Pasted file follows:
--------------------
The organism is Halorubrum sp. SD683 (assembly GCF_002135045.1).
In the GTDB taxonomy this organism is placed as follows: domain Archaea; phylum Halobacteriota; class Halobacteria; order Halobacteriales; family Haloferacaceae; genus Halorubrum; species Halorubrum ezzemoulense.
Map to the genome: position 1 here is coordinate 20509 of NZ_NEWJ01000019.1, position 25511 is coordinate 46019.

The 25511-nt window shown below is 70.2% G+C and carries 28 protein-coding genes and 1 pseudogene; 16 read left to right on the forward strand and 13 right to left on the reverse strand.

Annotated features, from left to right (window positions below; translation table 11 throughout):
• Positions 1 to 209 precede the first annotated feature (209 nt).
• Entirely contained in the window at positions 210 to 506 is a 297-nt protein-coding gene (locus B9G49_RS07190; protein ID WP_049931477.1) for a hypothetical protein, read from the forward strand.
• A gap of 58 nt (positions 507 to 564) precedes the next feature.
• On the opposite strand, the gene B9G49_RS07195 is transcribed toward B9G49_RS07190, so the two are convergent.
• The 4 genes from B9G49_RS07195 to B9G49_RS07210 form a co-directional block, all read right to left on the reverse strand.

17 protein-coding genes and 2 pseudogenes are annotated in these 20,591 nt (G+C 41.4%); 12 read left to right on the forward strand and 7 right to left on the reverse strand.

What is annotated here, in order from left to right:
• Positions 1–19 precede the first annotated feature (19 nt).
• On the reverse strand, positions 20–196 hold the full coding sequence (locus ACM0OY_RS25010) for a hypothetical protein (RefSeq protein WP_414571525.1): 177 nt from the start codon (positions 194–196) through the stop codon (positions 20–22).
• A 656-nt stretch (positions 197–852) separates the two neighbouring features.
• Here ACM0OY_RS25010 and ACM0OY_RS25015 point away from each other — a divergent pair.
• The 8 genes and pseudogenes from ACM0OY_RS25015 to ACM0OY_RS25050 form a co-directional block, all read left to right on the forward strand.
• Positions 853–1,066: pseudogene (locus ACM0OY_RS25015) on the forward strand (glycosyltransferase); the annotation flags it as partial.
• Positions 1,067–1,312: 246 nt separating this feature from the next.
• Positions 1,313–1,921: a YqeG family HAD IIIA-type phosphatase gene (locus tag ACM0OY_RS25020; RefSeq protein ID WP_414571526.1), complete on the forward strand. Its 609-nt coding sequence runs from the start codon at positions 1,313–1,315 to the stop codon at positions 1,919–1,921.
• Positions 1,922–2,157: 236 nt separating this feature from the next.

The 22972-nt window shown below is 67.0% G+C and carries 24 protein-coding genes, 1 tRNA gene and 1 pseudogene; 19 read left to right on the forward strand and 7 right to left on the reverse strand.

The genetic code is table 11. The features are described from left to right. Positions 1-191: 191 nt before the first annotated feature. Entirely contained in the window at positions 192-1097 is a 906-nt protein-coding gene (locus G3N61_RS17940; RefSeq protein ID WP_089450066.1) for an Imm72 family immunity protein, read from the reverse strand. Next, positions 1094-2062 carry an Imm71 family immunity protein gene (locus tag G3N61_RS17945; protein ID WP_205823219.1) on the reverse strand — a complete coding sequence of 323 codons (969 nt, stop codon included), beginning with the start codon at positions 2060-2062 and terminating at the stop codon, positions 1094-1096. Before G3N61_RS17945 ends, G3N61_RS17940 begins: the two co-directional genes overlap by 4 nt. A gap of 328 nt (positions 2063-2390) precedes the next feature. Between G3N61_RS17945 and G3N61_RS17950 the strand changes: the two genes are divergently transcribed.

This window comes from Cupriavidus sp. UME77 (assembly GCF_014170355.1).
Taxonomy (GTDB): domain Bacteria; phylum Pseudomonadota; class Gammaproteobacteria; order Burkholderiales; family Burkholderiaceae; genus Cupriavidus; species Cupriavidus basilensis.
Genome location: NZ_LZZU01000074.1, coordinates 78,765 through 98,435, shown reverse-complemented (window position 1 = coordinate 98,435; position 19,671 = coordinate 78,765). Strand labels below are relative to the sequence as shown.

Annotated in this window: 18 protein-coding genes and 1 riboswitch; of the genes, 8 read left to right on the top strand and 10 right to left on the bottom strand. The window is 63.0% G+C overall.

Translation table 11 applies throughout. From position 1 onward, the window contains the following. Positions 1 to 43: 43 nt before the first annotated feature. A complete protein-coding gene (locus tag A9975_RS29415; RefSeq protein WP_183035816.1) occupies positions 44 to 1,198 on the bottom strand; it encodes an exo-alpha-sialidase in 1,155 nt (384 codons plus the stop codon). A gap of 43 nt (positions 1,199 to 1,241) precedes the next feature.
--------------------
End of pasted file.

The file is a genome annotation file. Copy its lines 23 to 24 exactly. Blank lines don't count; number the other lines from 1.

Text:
The genetic code is table 11. The features are described from left to right. Positions 1-191: 191 nt before the first annotated feature. Entirely contained in the window at positions 192-1097 is a 906-nt protein-coding gene (locus G3N61_RS17940; RefSeq protein ID WP_089450066.1) for an Imm72 family immunity protein, read from the reverse strand. Next, positions 1094-2062 carry an Imm71 family immunity protein gene (locus tag G3N61_RS17945; protein ID WP_205823219.1) on the reverse strand — a complete coding sequence of 323 codons (969 nt, stop codon included), beginning with the start codon at positions 2060-2062 and terminating at the stop codon, positions 1094-1096. Before G3N61_RS17945 ends, G3N61_RS17940 begins: the two co-directional genes overlap by 4 nt. A gap of 328 nt (positions 2063-2390) precedes the next feature. Between G3N61_RS17945 and G3N61_RS17950 the strand changes: the two genes are divergently transcribed.

This window comes from Cupriavidus sp. UME77 (assembly GCF_014170355.1).